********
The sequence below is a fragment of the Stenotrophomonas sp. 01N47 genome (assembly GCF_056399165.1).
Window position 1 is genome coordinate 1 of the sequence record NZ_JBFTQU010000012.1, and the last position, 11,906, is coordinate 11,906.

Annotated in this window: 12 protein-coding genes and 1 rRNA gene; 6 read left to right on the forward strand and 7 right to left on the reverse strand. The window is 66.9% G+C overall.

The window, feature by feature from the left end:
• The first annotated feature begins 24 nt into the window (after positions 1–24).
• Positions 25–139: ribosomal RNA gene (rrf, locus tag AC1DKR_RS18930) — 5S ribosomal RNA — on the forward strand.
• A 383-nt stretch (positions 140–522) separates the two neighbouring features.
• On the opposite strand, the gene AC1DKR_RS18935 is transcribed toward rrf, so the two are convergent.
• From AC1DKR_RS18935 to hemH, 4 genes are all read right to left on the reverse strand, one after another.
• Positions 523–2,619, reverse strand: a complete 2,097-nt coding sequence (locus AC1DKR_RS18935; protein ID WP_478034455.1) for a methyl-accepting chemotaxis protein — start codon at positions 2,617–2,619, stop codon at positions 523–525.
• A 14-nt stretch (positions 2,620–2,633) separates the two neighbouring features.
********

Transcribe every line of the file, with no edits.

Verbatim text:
The sequence below is a fragment of the Stenotrophomonas sp. 01N47 genome (assembly GCF_056399165.1).
Window position 1 is genome coordinate 1 of the sequence record NZ_JBFTQU010000012.1, and the last position, 11,906, is coordinate 11,906.

Annotated in this window: 12 protein-coding genes and 1 rRNA gene; 6 read left to right on the forward strand and 7 right to left on the reverse strand. The window is 66.9% G+C overall.

The window, feature by feature from the left end:
• The first annotated feature begins 24 nt into the window (after positions 1–24).
• Positions 25–139: ribosomal RNA gene (rrf, locus tag AC1DKR_RS18930) — 5S ribosomal RNA — on the forward strand.
• A 383-nt stretch (positions 140–522) separates the two neighbouring features.
• On the opposite strand, the gene AC1DKR_RS18935 is transcribed toward rrf, so the two are convergent.
• From AC1DKR_RS18935 to hemH, 4 genes are all read right to left on the reverse strand, one after another.
• Positions 523–2,619, reverse strand: a complete 2,097-nt coding sequence (locus AC1DKR_RS18935; protein ID WP_478034455.1) for a methyl-accepting chemotaxis protein — start codon at positions 2,617–2,619, stop codon at positions 523–525.
• A 14-nt stretch (positions 2,620–2,633) separates the two neighbouring features.